In the interim, the research gurus have been working on innovative ways to collect and collate the data needed to provide robust up to date results, issuing an advisory that comparisons should not be made with previous findings such as station ‘reaches’ - that’s the number of adults tuning in each week. It also in any case would not be advisable to contrast the previous Quarter 1 survey with a Quarter 3 survey now.
What remains a telling metric though is the share of total listening achieved by each station, which reflects their success in attracting and keeping an audience. So this time, in addition to giving the latest reach and total hours of each local NI station, I’ve added the respective share and compared it to that in the last set of published results from May 2020.
Since then, the two longest-established local broadcasters, BBC Radio Ulster/Foyle and Downtown Radio have made significant on air changes; Ormeau Avenue refreshing its schedule, and the Newtownards station moving to a more modern music offering instead of being predominantly based on Greatest Hits and complementary to Cool FM. Downtown had also extended its FM service to the Belfast area by opening a relay at Carnmoney.
And so to the latest figures; leading on share is BBC Radio Ulster/Foyle with 19.9, from 19.3. Their reach and hours are 517,000 and 5,500,000.
Cool FM enjoys a 12.9 share (13.9 last time), a reach of 492,000 and 3,575,000 hours; while sister station Downtown has a 7.3 share (from 7.2), 281,000 reach and 2,012,000 hours, and Downtown Country a 3.4 share (from 2.2), 114,000 reach and 948,000 hours.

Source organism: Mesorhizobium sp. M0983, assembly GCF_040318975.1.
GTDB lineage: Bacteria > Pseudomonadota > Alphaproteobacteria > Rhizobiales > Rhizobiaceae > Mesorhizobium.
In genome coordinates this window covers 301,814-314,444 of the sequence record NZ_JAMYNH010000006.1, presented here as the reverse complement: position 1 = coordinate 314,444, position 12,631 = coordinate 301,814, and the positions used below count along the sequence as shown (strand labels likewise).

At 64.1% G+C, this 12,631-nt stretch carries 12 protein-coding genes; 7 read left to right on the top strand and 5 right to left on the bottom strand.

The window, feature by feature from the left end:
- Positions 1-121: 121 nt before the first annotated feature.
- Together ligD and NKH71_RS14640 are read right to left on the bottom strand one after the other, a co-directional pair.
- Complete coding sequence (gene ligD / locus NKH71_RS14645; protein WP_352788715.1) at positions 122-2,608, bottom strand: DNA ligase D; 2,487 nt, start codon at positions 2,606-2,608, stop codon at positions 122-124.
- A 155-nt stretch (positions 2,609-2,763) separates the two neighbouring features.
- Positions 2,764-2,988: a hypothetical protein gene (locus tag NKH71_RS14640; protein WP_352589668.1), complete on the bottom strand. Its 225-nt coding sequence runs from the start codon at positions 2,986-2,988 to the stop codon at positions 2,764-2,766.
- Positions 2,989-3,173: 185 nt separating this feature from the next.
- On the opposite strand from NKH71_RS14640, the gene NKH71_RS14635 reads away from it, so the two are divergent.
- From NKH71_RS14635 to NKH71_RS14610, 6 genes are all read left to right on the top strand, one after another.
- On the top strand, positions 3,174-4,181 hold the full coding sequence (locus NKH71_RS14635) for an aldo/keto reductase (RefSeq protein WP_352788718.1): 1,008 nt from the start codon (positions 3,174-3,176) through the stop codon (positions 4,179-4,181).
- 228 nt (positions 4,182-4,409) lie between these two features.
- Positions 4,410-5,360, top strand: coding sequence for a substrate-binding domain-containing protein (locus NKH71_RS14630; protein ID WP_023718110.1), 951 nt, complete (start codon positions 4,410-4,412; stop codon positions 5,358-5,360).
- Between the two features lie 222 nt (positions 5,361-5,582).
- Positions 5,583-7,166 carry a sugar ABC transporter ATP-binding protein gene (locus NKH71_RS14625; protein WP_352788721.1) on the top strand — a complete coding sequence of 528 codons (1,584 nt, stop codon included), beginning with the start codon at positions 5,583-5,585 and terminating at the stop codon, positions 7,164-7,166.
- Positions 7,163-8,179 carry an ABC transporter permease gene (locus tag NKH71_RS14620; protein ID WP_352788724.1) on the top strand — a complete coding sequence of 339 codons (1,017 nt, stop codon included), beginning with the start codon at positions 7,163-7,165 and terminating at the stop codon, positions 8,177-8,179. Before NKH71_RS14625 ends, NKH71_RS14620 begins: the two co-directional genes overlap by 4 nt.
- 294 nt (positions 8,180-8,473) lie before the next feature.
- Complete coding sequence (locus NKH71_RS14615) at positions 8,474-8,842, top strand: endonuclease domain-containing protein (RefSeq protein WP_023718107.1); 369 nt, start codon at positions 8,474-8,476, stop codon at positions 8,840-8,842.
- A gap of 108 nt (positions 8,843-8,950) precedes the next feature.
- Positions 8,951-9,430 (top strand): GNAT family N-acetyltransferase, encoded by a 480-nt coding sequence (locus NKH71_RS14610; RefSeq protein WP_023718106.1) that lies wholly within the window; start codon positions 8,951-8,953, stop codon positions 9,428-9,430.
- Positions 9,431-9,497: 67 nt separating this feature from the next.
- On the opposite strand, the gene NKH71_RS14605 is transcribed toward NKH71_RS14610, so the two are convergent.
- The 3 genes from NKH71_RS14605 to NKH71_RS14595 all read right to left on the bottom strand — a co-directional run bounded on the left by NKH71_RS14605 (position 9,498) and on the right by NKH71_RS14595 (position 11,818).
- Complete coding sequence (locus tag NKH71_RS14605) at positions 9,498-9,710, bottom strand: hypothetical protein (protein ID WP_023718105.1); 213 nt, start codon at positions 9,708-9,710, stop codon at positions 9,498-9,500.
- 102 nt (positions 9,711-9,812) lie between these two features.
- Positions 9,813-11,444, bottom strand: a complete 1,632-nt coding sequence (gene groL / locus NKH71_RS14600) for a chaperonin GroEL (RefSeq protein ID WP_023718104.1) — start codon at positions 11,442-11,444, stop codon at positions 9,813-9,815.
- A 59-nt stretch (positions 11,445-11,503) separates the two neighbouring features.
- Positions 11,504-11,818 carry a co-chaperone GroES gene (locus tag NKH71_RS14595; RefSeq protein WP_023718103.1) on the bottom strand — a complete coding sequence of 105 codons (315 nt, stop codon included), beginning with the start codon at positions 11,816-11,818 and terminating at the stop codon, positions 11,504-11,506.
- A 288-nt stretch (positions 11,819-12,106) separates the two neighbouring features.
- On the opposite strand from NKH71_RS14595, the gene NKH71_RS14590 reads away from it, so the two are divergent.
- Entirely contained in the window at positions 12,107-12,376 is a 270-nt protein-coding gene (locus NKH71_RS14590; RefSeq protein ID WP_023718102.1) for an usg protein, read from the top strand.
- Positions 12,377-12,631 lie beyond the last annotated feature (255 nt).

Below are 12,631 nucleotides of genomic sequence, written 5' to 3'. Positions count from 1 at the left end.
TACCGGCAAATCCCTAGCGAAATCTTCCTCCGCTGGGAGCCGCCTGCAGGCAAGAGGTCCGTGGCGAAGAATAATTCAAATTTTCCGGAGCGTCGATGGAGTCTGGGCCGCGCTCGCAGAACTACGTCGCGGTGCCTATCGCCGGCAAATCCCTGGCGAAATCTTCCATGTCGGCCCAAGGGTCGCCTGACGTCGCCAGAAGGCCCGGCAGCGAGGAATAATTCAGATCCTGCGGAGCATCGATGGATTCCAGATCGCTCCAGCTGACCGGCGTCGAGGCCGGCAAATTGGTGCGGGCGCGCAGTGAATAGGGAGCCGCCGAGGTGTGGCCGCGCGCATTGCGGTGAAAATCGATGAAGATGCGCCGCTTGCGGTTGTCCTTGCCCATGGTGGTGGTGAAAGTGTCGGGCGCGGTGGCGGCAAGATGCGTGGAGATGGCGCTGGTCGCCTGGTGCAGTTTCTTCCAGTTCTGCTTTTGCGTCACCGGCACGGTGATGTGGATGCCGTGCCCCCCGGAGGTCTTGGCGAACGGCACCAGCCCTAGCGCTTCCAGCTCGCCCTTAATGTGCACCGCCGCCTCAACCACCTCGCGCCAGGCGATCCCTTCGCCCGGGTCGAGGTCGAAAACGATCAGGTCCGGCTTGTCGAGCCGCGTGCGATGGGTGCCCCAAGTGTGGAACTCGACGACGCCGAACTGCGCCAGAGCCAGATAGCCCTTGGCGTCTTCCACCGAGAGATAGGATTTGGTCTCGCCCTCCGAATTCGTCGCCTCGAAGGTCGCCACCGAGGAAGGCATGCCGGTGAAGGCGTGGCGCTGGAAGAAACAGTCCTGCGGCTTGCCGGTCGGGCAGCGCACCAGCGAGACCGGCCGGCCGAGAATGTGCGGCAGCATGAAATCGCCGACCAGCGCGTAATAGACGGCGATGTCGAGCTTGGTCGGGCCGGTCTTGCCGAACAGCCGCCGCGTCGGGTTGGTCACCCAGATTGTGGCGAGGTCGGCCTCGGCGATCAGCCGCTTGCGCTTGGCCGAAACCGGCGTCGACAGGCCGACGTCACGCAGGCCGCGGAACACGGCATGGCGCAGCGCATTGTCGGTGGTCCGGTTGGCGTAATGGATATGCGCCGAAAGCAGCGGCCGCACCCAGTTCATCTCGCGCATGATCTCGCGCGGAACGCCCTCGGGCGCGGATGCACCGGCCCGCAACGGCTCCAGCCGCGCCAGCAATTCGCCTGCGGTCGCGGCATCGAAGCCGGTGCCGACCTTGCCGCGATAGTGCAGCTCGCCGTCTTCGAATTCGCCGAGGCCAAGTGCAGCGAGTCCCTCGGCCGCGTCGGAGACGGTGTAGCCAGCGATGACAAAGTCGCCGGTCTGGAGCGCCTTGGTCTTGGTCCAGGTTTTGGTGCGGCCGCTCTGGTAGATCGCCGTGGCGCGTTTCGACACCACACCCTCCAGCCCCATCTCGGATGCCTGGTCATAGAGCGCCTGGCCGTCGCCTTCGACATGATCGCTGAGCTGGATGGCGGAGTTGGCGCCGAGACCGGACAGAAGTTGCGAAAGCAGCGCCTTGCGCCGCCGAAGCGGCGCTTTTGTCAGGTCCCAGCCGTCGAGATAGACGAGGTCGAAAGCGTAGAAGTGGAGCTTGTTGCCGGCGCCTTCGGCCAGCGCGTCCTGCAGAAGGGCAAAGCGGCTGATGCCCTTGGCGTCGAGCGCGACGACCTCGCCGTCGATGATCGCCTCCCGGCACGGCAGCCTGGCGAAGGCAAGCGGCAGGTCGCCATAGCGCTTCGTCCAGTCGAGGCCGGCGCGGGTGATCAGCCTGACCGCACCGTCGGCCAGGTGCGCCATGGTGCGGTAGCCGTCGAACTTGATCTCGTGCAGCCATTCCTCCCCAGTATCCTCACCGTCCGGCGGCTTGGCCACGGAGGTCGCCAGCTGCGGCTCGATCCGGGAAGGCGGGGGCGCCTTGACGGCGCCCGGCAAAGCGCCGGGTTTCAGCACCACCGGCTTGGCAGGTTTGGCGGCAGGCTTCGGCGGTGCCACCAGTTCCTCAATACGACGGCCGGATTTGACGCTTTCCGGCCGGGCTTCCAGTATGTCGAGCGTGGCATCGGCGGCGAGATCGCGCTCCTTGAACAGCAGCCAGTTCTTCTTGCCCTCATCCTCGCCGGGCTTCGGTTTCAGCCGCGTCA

The Belfast-based commercial services next: Q Radio achieved a share of 7.6 (was 10.5) with a 292,000 reach and 2,108,000 hours, while U105 reporting in its original FM transmission area has a share of 7.1 (was 9.7), reach of 196,000 and 1,956,000 hours, with a further 1.8 share (no change), 27,000 reach and 185,000 hours outside of this.
With all the changes to people’s living and working patterns during the pandemic, and the increasing adoption of new ways of listening such as smart speakers, the radio sector has responded skilfully, playing to its strength as a ‘one-to-one’ medium. Many stations revised their ways of operating, with programme presenters broadcasting live from home.
So how did the aforementioned local NI stations fare in the big picture of all radio listening? Their combined share of total hours was 58%, the same as last time pre-Covid, from which we can tell that in the midst of the turmoil they held the attention and loyalty of their listeners.
*RAJAR is compiled by Ipsos-MORI
Please note that each station’s figures relate to its own Total Survey Area.
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